In 2013, F5 Networks acquired the security company Versafe, the developer of an online banking anti-fraud solution that fit neatly into F5’s security story. An additional asset gained from the acquisition was the Versafe security operations center (SOC). The SOC works with customers and end-users to analyze malicious software, from which it publishes periodic threat intelligence based on those analyses.
The SOC report for January 2014 provides an analysis of a variant of the Cridex cross-device malware, which has been observed attacking online banking customers in 2013.
This malware variant exhibits several alarming attributes, including:
Ability to attack dozens of retail bank sites
Transmission via spear phishing
Malicious script injection
Ability to bypass two-factor authentication (2FA) via a mobile malware component
Bogus use of vendor’s endpoint security software as the lure for the malware
The significance of these attributes signals a new baseline of malware sophistication.
The January report shows each of the variant’s attack characteristics by examining the flow of the attack, starting with spear-phishing and culminating with an automated financial transaction that steals the victim’s money.
The attack begins with a broad message campaign. Because this variant can attack so many different retail banking sites, the campaign does not need to be targeted at a particular set of banking customers. The messages can be SMS texts, emails or Facebook messages. The report includes a sample of an email that appears to originate from Facebook, tricking the user into clicking a link.
Malicious Script Injections
The user believes that clicking the link will show social notifications, but in reality, he is directed to a website that probes his browser for vulnerabilities through which the website can install the Cridex desktop malware variant. After infection, when the user connects to his banking website, the variant malware selects the malicious code designed specifically for that bank and injects it into the user’s browser. Ultimately, the injected script will attempt a money transfer.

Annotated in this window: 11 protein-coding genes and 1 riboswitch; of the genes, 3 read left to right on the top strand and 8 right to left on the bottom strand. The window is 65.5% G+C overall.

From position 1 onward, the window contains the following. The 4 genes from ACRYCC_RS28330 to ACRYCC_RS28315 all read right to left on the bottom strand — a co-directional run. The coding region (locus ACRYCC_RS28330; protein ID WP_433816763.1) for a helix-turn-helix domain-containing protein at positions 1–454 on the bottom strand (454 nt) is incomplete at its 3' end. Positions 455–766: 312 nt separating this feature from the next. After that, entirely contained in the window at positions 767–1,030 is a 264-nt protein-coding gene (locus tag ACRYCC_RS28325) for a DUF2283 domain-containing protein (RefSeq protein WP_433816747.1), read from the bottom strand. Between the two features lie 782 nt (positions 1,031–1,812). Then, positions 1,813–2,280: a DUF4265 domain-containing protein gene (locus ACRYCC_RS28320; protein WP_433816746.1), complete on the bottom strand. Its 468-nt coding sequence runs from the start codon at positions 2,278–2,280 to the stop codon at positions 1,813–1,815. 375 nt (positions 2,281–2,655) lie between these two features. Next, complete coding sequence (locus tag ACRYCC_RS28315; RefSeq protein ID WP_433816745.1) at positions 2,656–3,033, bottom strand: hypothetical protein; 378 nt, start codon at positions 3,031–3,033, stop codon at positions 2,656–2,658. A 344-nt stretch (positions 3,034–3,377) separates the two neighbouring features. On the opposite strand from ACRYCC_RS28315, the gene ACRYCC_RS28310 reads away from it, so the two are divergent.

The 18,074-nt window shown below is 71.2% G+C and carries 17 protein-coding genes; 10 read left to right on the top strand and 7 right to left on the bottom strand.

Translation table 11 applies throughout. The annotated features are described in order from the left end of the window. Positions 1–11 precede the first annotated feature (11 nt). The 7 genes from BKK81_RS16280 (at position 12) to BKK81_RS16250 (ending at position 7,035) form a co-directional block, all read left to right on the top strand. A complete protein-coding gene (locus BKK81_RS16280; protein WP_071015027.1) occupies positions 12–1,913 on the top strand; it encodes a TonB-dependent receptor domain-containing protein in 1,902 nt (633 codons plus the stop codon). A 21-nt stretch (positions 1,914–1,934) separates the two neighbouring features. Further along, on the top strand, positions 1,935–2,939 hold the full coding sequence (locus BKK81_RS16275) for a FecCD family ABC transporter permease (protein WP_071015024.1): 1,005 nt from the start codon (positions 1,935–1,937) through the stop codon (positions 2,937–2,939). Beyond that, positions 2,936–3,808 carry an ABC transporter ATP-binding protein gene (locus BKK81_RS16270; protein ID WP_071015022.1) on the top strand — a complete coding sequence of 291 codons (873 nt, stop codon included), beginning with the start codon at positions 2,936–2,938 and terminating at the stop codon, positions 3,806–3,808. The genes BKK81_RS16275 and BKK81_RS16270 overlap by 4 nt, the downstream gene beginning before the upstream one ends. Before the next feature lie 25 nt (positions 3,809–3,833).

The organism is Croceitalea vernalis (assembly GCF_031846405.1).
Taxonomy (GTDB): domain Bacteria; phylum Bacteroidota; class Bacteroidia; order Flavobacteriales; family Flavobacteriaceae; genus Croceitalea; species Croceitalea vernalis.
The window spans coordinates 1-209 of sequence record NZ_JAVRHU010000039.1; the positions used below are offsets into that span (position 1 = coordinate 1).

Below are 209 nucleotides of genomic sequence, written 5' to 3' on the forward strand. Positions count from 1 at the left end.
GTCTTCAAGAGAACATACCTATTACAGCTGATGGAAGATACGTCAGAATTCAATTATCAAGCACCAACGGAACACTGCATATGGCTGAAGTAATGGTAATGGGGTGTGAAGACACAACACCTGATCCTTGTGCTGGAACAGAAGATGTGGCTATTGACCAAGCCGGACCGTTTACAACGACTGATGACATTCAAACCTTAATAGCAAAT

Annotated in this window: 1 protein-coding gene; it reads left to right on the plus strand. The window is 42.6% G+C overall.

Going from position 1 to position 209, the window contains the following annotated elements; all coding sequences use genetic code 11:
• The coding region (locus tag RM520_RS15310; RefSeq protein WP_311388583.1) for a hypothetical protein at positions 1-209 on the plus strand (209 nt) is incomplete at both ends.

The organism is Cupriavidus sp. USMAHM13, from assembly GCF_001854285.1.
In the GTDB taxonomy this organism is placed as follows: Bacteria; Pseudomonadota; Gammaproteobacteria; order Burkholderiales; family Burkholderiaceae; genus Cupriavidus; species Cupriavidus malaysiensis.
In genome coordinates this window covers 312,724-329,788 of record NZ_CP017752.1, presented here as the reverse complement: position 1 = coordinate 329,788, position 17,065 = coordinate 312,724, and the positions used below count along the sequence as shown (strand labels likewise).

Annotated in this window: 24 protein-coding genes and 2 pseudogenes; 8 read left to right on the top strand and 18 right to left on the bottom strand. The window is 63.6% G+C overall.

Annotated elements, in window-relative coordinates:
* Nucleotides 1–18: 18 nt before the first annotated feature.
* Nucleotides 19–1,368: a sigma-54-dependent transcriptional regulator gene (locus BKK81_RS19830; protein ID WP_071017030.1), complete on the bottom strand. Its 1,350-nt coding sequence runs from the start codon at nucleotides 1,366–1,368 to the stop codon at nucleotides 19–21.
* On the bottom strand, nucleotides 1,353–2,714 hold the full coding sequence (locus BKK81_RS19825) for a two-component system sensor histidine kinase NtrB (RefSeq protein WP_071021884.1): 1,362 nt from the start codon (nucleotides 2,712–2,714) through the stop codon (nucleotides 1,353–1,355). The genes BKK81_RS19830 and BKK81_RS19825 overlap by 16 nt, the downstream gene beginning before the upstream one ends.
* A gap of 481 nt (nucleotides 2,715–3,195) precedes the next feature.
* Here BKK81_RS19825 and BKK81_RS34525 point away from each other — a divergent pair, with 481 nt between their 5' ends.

The variant of the Cridex malware analyzed in the report also records the end user’s banking credentials (the username and password) and sends him to an offsite “drop zone.”
Bypassing Two-Factor authentication
Malware that steals banking credentials has been a known problem for years. One of the most effective countermeasures that the banking industry has put in place is two-factor authentication (2FA). This means that the user must authenticate not only via password but with an additional, non-guessable piece of information. Most online banking institutions use SMS (texting) for this – they will transmit a six character code via text to the user’s mobile device. The user then inputs that code as the second element of their authentication information.
According to the January SOC report, the variant of Cridex can bypass this SMS-based 2FA countermeasure.
Mobile Malware masquerading as endpoint security
The bypass works by installing additional malware onto the user’s mobile device. In one example cited by the report, the malware variant in the user’s browser fakes an alert that the bank is now asking all users to install an endpoint security software solution on mobile devices to prevent fraud. The unsuspecting end user, wanting to do the right thing, installs the mobile malware which impersonates security software.
After the mobile malware is installed, it monitors incoming texts for the 2FA code sent by the bank. It intercepts these and sends them to the dropzone, where they are retrieved by the malware running in the user’s browser to complete an automated transaction.
Conclusion and Publication
Malware sophisticated enough to have a specific attack scripts for dozens of different online banks poses a significant threat to the global retail banking industry. The fact that it is already capable of bypassing two-factor authentication via SMS makes it an even more urgent issue to address.
The January 2014 SOC malware analysis report contains the full breakdown of this variant of the Cridex malware and provides guidance on how it, and other variants, can be impeded.